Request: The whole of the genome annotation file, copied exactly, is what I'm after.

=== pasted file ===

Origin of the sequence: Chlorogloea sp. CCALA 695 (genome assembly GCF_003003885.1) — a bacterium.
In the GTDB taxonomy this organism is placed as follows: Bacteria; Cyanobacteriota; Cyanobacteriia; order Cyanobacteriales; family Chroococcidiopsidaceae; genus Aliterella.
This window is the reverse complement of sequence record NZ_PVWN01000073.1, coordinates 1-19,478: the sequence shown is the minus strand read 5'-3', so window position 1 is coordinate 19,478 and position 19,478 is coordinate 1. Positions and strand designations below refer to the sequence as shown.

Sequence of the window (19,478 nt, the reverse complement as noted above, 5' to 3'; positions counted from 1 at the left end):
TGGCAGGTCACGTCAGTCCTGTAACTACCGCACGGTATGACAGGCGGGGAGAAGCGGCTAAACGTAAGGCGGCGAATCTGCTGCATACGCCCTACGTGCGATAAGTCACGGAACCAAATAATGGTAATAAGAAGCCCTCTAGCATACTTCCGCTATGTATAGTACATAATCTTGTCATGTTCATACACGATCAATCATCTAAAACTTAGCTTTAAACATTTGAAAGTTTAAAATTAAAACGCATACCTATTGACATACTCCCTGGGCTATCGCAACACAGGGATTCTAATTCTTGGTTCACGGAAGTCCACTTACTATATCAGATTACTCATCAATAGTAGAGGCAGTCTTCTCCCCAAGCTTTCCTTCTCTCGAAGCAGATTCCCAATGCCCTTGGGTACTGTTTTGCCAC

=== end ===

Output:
Origin of the sequence: Chlorogloea sp. CCALA 695 (genome assembly GCF_003003885.1) — a bacterium.
In the GTDB taxonomy this organism is placed as follows: Bacteria; Cyanobacteriota; Cyanobacteriia; order Cyanobacteriales; family Chroococcidiopsidaceae; genus Aliterella.
This window is the reverse complement of sequence record NZ_PVWN01000073.1, coordinates 1-19,478: the sequence shown is the minus strand read 5'-3', so window position 1 is coordinate 19,478 and position 19,478 is coordinate 1. Positions and strand designations below refer to the sequence as shown.

Sequence of the window (19,478 nt, the reverse complement as noted above, 5' to 3'; positions counted from 1 at the left end):
TGGCAGGTCACGTCAGTCCTGTAACTACCGCACGGTATGACAGGCGGGGAGAAGCGGCTAAACGTAAGGCGGCGAATCTGCTGCATACGCCCTACGTGCGATAAGTCACGGAACCAAATAATGGTAATAAGAAGCCCTCTAGCATACTTCCGCTATGTATAGTACATAATCTTGTCATGTTCATACACGATCAATCATCTAAAACTTAGCTTTAAACATTTGAAAGTTTAAAATTAAAACGCATACCTATTGACATACTCCCTGGGCTATCGCAACACAGGGATTCTAATTCTTGGTTCACGGAAGTCCACTTACTATATCAGATTACTCATCAATAGTAGAGGCAGTCTTCTCCCCAAGCTTTCCTTCTCTCGAAGCAGATTCCCAATGCCCTTGGGTACTGTTTTGCCAC